Thinking oneself smarter, tougher and more capable than one’s colleagues, and behaving as such, is a recipe for future disaster. Which is why this isn’t the last times the Republican Party is going to regret Rep. Thomas Massie.
Massie’s colossal bling spot makes him a dangerous friend.
When you live in a small, rural area- as Massie does- it is difficult to trust the wisdom of crowds. First of all, there aren’t any.
Second, there is a kind of pioneering spirit that afflicts many people who elect to live spaced out in rural areas, far from other people, far from the maddening crowds and city contrivances.
It isn’t just that rural folks come to see themselves as smarter, more individualistic and more self-sufficient than their urban counter parts; in some places, they have to be.
People who choose to live in sparsely populated Alaska are a good example. Rugged individualists may like not having anyone around to tell them what to do, but in Alaska, if you make a silly mistake, you die.
Run out of gas in Chicago, you live. Run out of gas in Alaska, you die. Lock your keys in your car in Dallas, you live. Lock your keys in your car in Alaska, you die. Get lost in Manhattan, you live. Get lost in Alaska, you die.
You don’t need the wisdom of crowds; it wouldn’t help in these situations anyway. But since there is no one around to help you if you get into trouble, country-folk learn to depend on themselves.
Living in a rural area it is easy to get caught up in the idea that you are smarter, more capable and better at cost-benefit analysis than everyone else.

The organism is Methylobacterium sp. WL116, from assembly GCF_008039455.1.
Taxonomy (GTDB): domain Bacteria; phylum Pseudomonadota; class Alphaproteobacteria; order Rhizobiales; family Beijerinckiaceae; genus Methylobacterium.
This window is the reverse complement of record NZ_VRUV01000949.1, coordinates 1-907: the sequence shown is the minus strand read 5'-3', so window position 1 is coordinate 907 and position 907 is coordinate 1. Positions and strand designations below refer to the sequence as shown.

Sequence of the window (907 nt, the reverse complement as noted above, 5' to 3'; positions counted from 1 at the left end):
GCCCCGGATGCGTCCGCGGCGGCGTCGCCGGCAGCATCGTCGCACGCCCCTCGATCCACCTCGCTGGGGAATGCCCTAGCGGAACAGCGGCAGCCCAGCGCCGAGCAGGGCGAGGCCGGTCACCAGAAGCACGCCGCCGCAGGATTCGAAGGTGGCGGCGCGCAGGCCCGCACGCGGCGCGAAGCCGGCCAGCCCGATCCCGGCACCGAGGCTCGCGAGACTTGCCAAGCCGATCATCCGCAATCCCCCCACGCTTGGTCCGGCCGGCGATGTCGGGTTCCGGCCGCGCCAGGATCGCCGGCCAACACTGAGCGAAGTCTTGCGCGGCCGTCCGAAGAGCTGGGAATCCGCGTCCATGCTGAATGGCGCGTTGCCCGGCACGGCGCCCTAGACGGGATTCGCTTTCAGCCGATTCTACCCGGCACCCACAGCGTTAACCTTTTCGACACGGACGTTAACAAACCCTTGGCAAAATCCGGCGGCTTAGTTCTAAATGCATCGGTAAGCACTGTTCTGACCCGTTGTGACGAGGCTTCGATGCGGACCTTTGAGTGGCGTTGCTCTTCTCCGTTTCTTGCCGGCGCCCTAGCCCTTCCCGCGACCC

Moving to the big city will quickly change that notion.
In the big city, you learn quickly to trust the wisdom of crowds. Reliance on just yourself and your own knowledge of the world just won’t cut it.
In the city, if you see long lines of people waiting to board a cross-town train at every turnstile except the one on the far right, the turnstile on the right will not get you through any faster.
Ditto if you are waiting in an interminable line of cars in traffic, and every lane is backed up for miles except the one on the far left. There is something wrong with the far-left lane.
Otherwise it wouldn’t be empty, see?
Everyone who is also waiting in their cars or in line can also see the deceptively empty lane or line. They also have places to go, people to see. If they aren’t using that lane, there might be a good reason for that.
If you look at those lines of people or lines of cars and think you know better than everyone else there…well. Best of luck to you. You will eventually reach your destination, but it will not be because you figured out a way to get there faster than anyone else.
Massie and some other lawmakers seem more intent on getting on the news than delivering for their constituents. Elected officials who routinely vote against their colleagues in an effort to get noticed should start asking themselves what everyone else knows that they do not, rather than assuming everyone else on earth is unprincipled or an idiot.
(contributing writer, Brooke Bell)